Now, the next thing we need to do is make our stars a little crisper here, because we just have this sort of smeary noise going on. And a great way to firm up detail after applying Gaussian Blur is to follow it up with a levels adjustment layer. So I am going to press the Alt or Option key, click and hold on the Black/White icon at the bottom of the Layers panel, choose the Levels command. Because I have Alt or Option down, I have the New Layer dialog box. I am going to call this guy "starmaker" and click OK. And now I am going to change my black and white point values as so.
I am going to change the black point value to 40, and then I am going to press Tab a couple of times to advance to the white point value, and I am going to change it to 46. Now, these are great settings for screen work. If you are going to print this image, you are going to get some dot gain and some of your stars are going to fill in. So for print work you want to reduce both of these values. For example, you might want to take the black point value down to 35 and the white point value down to something like 41. But of course this is a video, so it's designed for screen, so I am going to go with the values I showed you: 40 for the black point, 46 for the white point.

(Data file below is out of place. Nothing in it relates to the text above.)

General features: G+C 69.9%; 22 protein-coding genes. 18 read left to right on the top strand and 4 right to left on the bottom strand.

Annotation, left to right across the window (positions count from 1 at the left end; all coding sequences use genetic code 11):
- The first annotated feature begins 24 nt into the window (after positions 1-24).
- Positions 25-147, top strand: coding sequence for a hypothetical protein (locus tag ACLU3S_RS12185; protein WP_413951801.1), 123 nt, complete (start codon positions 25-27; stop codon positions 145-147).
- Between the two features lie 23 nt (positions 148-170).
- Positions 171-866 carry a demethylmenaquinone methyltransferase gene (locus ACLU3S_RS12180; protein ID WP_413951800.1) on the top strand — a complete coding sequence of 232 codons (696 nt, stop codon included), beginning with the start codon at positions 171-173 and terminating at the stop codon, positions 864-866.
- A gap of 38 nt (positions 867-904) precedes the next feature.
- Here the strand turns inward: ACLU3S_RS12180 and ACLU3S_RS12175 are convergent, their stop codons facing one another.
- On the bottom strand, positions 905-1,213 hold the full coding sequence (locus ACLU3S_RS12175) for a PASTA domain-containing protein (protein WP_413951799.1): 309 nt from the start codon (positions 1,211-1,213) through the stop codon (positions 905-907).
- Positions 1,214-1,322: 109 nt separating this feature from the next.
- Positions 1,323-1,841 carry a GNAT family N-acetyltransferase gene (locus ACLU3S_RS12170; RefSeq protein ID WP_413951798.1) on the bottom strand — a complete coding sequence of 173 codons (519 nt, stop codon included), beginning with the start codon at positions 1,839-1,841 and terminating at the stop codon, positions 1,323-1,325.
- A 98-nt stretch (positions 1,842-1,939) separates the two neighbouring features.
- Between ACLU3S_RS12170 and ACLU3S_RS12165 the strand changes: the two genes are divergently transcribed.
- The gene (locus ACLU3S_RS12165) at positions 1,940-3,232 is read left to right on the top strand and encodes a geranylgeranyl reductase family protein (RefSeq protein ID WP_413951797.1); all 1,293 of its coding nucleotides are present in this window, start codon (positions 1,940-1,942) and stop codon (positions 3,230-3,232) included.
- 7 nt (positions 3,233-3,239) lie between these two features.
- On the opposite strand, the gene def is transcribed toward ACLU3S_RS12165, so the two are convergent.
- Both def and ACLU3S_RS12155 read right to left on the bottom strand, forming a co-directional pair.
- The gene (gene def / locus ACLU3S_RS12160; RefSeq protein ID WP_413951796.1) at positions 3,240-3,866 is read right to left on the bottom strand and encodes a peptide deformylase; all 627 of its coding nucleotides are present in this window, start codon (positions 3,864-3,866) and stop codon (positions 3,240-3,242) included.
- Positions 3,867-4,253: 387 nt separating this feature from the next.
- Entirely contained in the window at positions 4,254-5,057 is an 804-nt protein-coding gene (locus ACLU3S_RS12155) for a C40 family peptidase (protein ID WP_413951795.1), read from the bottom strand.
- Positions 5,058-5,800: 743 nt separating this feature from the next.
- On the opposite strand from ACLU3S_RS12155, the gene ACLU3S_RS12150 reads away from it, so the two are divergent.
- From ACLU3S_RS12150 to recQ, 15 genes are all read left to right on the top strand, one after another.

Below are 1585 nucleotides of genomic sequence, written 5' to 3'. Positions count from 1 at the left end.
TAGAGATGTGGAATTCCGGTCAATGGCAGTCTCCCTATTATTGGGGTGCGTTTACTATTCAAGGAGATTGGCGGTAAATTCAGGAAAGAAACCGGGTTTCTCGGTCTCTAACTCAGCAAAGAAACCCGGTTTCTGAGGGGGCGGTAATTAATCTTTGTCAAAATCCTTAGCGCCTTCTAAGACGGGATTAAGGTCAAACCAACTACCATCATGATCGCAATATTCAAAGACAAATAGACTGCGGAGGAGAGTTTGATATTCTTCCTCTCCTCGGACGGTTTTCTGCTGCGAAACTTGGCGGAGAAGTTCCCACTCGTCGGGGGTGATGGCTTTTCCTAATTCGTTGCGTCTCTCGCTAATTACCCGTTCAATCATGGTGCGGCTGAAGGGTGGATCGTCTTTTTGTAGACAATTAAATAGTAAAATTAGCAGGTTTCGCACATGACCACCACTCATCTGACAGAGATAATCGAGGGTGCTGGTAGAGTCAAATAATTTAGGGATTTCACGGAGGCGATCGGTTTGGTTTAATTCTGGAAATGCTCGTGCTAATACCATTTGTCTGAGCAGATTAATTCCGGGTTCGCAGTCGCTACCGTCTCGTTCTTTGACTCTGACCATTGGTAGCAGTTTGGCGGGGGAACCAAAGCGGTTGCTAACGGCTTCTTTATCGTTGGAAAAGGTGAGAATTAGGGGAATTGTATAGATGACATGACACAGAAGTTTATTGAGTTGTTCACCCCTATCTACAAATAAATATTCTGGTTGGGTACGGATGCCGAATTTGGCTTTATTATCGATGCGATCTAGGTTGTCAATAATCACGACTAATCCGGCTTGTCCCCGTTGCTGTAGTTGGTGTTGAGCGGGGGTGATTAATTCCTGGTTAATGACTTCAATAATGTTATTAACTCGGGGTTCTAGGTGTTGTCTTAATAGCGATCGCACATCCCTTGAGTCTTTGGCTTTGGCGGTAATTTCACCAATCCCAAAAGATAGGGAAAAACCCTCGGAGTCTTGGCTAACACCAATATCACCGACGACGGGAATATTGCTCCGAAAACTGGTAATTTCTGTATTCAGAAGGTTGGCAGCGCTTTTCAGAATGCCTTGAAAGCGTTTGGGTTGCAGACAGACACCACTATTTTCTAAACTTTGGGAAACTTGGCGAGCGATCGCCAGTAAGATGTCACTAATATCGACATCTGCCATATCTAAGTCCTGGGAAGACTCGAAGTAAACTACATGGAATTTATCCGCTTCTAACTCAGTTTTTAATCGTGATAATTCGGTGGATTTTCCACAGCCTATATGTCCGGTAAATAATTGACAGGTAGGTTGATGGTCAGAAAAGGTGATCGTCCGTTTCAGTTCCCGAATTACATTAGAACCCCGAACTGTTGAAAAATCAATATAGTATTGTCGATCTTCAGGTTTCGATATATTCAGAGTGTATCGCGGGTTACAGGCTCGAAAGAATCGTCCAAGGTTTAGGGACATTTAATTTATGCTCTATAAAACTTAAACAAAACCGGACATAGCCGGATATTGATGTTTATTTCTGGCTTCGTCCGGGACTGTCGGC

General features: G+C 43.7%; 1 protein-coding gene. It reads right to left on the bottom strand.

Go ahead and hide that Adjustments panel now. Now I am going to turn off the starmaker layer for a moment, because I want to add a little bit of blue bounce down here in the lower left-hand corner. And if I have starmaker turned on, we are not going to get good feedback. So I will click on utterly black in order to make it active, drop down here to the fx icon, choose Gradient Overlay. Inside the Gradient Overlay dialog box I am going to click on the gradient bar, and then I am going to double-click on the white color stop in order to edit it, and I am going to enter these HSB values. For H, I will enter 215, then we have got 65 for S, and a 100 for blue.